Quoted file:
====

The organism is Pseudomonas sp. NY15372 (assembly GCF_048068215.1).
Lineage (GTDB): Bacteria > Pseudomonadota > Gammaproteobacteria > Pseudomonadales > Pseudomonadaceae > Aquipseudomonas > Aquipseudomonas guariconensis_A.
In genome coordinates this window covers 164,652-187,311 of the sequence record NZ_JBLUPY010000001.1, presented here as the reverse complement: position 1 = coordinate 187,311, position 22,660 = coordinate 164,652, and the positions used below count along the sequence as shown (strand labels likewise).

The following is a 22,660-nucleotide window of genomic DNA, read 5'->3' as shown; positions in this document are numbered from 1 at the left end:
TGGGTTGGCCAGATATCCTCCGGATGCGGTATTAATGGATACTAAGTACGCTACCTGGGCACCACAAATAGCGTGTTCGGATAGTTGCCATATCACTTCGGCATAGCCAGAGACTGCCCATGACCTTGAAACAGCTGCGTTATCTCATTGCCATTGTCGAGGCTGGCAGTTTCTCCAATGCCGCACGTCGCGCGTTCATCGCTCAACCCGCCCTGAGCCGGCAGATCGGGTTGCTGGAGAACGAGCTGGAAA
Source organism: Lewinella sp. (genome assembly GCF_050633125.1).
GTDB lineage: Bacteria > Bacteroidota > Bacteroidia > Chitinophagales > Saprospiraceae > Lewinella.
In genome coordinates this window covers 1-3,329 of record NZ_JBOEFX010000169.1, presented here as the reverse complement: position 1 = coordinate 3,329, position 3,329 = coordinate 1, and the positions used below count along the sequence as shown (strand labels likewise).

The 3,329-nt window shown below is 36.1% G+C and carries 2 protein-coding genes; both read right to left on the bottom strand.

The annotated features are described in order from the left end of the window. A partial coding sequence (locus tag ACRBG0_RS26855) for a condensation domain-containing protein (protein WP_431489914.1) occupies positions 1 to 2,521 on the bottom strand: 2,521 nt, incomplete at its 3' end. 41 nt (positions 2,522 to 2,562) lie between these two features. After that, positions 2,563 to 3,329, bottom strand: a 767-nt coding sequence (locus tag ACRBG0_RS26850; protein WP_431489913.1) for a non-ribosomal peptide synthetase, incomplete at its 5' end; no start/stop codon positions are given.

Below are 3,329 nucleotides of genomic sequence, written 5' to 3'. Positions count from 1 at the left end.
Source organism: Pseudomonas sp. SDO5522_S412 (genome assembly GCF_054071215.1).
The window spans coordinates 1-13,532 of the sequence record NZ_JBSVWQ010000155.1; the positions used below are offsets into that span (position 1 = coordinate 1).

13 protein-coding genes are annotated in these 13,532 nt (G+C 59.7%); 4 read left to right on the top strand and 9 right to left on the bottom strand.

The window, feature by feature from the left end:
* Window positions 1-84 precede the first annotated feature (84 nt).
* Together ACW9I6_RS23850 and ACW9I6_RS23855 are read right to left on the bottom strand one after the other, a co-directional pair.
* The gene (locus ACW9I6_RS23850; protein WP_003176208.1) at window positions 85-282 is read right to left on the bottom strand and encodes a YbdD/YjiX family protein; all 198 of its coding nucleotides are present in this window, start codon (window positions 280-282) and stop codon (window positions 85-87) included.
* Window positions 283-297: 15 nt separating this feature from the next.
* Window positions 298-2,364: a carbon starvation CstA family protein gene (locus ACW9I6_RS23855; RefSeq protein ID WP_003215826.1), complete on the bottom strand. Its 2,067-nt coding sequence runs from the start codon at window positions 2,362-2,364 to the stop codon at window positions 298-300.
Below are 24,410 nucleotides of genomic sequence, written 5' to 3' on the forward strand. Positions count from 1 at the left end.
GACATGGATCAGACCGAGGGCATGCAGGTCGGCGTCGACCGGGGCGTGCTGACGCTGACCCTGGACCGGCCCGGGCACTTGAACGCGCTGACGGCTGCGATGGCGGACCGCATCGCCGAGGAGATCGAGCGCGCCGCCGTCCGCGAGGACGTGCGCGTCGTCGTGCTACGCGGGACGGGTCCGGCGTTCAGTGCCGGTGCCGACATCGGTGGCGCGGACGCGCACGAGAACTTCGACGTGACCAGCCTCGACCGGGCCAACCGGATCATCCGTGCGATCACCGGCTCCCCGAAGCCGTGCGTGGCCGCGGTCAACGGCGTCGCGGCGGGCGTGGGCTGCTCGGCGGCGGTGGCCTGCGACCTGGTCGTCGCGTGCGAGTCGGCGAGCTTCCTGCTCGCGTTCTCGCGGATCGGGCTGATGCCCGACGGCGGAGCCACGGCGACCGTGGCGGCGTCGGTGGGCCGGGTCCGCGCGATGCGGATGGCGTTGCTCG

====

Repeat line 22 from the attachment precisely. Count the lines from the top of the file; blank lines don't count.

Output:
GACATGGATCAGACCGAGGGCATGCAGGTCGGCGTCGACCGGGGCGTGCTGACGCTGACCCTGGACCGGCCCGGGCACTTGAACGCGCTGACGGCTGCGATGGCGGACCGCATCGCCGAGGAGATCGAGCGCGCCGCCGTCCGCGAGGACGTGCGCGTCGTCGTGCTACGCGGGACGGGTCCGGCGTTCAGTGCCGGTGCCGACATCGGTGGCGCGGACGCGCACGAGAACTTCGACGTGACCAGCCTCGACCGGGCCAACCGGATCATCCGTGCGATCACCGGCTCCCCGAAGCCGTGCGTGGCCGCGGTCAACGGCGTCGCGGCGGGCGTGGGCTGCTCGGCGGCGGTGGCCTGCGACCTGGTCGTCGCGTGCGAGTCGGCGAGCTTCCTGCTCGCGTTCTCGCGGATCGGGCTGATGCCCGACGGCGGAGCCACGGCGACCGTGGCGGCGTCGGTGGGCCGGGTCCGCGCGATGCGGATGGCGTTGCTCG